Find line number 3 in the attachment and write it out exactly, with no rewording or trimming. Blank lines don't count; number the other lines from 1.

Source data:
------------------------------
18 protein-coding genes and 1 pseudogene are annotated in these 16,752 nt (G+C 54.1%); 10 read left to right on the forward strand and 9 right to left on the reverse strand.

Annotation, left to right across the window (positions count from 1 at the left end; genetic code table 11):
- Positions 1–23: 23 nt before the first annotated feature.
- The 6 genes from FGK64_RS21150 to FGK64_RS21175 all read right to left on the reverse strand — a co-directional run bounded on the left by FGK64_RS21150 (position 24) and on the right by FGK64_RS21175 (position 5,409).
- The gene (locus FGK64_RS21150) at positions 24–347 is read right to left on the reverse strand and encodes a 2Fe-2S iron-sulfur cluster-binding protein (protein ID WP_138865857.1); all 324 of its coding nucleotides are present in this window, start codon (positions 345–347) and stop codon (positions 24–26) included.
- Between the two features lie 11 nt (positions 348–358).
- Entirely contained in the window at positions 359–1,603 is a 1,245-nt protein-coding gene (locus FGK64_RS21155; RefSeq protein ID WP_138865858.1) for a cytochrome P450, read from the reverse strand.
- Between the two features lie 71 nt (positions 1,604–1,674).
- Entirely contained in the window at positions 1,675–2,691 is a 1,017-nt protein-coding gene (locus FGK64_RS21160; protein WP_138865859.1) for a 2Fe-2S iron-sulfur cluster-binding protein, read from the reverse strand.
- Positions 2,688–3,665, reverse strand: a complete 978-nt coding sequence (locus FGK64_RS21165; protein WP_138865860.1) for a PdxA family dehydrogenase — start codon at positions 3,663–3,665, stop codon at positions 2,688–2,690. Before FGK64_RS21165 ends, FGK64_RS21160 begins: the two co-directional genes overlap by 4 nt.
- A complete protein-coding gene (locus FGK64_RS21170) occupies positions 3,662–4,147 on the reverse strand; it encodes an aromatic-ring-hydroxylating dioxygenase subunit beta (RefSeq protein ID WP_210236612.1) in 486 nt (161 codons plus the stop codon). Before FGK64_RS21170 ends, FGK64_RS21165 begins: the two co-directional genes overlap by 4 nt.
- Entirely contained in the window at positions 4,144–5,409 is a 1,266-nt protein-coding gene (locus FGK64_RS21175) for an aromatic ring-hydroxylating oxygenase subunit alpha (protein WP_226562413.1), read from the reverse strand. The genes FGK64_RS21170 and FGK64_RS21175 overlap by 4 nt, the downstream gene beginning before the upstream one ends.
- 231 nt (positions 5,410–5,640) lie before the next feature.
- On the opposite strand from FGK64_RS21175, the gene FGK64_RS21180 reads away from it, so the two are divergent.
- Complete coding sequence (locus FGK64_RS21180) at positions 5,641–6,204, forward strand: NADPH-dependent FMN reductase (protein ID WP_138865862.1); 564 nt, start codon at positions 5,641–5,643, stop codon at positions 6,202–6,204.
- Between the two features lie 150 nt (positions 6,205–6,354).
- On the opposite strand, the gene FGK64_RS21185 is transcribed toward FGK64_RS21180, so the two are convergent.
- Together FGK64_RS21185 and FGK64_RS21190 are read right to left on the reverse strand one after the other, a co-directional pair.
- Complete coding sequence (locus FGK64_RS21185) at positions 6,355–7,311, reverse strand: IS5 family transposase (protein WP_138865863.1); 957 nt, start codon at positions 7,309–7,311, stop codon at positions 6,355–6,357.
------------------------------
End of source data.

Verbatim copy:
- Positions 1–23: 23 nt before the first annotated feature.